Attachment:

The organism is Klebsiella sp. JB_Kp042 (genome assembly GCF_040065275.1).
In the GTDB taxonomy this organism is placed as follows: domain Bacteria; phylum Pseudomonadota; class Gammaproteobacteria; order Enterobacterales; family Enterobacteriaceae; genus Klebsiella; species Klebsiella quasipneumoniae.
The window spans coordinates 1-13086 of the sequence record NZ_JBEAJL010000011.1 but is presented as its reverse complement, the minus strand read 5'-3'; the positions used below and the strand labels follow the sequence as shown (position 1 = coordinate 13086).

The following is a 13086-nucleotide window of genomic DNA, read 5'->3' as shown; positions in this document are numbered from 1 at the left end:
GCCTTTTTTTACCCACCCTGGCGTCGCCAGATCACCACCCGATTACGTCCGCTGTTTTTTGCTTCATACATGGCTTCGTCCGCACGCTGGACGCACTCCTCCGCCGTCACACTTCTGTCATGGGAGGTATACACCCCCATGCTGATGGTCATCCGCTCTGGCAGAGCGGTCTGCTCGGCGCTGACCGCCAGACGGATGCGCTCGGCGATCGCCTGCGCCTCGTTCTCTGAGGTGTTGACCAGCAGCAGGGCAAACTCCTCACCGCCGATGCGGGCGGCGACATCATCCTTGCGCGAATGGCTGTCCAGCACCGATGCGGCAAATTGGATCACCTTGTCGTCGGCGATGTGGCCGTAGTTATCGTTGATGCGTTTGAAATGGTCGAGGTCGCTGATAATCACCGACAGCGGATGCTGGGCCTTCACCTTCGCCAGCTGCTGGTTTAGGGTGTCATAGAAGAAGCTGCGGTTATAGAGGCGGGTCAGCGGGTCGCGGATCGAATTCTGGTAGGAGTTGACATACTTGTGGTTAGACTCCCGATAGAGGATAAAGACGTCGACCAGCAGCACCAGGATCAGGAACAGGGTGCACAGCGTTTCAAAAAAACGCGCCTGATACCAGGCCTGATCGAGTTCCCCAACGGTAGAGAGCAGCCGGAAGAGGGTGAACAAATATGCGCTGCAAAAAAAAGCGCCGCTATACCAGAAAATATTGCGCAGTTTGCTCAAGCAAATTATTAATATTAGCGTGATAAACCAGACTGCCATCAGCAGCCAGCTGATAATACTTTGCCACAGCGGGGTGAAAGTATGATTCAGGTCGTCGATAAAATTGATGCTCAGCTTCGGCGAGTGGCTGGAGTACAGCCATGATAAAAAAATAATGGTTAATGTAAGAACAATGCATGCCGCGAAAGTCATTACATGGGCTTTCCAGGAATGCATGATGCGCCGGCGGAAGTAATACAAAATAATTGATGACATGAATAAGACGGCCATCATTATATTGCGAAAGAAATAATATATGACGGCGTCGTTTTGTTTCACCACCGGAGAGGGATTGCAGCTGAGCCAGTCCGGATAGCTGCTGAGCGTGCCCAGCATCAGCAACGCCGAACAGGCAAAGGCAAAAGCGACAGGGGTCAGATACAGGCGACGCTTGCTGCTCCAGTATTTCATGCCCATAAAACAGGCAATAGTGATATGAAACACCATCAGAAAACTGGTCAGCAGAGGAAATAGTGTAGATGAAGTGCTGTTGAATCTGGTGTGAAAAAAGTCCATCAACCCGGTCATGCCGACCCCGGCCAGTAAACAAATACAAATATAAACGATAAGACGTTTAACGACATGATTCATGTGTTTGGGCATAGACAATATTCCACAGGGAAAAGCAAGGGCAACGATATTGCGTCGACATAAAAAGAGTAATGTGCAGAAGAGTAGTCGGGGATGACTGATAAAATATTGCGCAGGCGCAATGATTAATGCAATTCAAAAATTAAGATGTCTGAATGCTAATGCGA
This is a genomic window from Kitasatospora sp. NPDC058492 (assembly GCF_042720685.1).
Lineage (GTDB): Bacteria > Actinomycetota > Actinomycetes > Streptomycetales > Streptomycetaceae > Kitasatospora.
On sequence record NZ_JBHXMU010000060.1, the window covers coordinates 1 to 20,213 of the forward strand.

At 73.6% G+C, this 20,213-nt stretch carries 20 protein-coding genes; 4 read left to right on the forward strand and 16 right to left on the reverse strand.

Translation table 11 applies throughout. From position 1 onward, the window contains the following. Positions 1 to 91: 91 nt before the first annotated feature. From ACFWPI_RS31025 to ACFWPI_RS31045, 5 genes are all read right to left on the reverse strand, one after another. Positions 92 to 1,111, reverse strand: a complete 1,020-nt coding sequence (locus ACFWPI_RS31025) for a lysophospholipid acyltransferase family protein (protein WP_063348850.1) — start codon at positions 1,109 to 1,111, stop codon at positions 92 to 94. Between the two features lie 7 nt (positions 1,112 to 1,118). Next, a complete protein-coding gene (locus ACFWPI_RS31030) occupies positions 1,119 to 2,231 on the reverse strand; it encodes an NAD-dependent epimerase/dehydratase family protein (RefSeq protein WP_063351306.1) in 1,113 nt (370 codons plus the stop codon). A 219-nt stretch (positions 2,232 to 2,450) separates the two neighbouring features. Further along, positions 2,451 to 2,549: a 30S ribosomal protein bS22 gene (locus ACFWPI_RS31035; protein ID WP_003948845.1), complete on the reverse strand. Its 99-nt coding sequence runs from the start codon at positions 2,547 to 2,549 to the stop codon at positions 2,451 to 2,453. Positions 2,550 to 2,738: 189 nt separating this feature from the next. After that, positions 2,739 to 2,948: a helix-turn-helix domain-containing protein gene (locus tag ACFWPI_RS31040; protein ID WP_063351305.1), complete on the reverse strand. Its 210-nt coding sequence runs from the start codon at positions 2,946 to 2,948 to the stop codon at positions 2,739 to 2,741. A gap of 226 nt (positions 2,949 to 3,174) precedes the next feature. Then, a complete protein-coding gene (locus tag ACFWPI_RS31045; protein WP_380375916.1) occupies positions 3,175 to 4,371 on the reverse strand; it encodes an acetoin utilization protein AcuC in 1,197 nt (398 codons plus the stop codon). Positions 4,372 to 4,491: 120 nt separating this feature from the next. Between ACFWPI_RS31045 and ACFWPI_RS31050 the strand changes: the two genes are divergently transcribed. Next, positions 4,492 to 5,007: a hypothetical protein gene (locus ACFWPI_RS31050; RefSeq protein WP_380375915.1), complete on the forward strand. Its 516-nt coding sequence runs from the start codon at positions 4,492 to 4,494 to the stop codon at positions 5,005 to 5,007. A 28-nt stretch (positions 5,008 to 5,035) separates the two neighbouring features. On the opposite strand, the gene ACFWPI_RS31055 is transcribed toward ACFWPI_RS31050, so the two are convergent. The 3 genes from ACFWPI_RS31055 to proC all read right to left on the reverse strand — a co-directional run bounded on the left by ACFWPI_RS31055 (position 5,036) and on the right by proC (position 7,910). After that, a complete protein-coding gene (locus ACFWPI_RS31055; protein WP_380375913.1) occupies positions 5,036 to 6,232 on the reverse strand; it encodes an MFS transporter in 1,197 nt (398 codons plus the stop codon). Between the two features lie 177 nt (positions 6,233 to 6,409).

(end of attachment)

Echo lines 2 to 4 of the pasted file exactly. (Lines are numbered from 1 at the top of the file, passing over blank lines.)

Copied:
In the GTDB taxonomy this organism is placed as follows: domain Bacteria; phylum Pseudomonadota; class Gammaproteobacteria; order Enterobacterales; family Enterobacteriaceae; genus Klebsiella; species Klebsiella quasipneumoniae.
The window spans coordinates 1-13086 of the sequence record NZ_JBEAJL010000011.1 but is presented as its reverse complement, the minus strand read 5'-3'; the positions used below and the strand labels follow the sequence as shown (position 1 = coordinate 13086).

The following is a 13086-nucleotide window of genomic DNA, read 5'->3' as shown; positions in this document are numbered from 1 at the left end: